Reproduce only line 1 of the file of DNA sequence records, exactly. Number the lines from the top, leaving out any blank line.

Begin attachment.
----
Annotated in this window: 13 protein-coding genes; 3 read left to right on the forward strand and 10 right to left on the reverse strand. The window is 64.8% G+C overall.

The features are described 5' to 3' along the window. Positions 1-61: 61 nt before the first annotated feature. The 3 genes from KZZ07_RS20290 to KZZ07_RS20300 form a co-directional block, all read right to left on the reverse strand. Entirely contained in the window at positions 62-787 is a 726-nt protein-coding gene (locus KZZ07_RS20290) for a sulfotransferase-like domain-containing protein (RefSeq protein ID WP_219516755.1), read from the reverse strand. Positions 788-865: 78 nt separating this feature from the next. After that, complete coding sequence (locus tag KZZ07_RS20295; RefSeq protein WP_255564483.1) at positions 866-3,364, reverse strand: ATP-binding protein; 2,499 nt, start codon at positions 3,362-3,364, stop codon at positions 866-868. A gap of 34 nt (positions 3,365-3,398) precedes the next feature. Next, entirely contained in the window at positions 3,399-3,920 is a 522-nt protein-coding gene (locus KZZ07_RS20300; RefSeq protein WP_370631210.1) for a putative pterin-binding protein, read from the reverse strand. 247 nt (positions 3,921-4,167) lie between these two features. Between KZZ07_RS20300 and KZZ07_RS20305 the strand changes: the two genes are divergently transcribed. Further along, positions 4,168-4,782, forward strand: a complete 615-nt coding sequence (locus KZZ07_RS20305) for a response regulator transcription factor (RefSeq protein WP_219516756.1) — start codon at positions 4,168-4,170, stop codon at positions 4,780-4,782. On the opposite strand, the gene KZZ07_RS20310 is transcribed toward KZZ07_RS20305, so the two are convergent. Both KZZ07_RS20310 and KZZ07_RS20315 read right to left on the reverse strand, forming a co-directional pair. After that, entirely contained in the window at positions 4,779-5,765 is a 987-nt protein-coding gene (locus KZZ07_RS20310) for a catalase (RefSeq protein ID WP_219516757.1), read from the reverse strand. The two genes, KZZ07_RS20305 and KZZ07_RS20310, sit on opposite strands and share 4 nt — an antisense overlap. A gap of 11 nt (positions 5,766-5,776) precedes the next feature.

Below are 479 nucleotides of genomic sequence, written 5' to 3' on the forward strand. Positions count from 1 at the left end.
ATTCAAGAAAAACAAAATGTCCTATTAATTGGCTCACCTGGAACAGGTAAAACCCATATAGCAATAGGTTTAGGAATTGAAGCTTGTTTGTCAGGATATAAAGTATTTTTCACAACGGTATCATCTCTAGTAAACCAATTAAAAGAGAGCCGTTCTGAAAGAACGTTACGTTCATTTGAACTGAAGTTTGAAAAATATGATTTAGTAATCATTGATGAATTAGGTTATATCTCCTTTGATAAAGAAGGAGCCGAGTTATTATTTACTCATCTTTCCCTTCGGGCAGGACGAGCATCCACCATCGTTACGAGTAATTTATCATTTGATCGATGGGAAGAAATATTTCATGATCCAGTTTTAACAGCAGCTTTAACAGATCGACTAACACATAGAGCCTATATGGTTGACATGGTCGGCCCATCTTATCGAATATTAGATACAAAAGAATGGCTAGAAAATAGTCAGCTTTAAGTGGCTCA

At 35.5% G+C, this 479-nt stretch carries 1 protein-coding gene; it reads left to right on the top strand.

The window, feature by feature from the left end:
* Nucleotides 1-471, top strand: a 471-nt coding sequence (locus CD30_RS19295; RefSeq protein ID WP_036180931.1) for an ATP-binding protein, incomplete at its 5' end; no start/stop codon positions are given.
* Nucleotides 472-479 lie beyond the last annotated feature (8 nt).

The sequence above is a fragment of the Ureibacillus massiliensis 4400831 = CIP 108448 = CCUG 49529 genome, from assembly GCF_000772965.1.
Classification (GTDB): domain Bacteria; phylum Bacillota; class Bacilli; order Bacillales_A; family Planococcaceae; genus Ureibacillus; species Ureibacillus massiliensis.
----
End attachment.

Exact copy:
Annotated in this window: 13 protein-coding genes; 3 read left to right on the forward strand and 10 right to left on the reverse strand. The window is 64.8% G+C overall.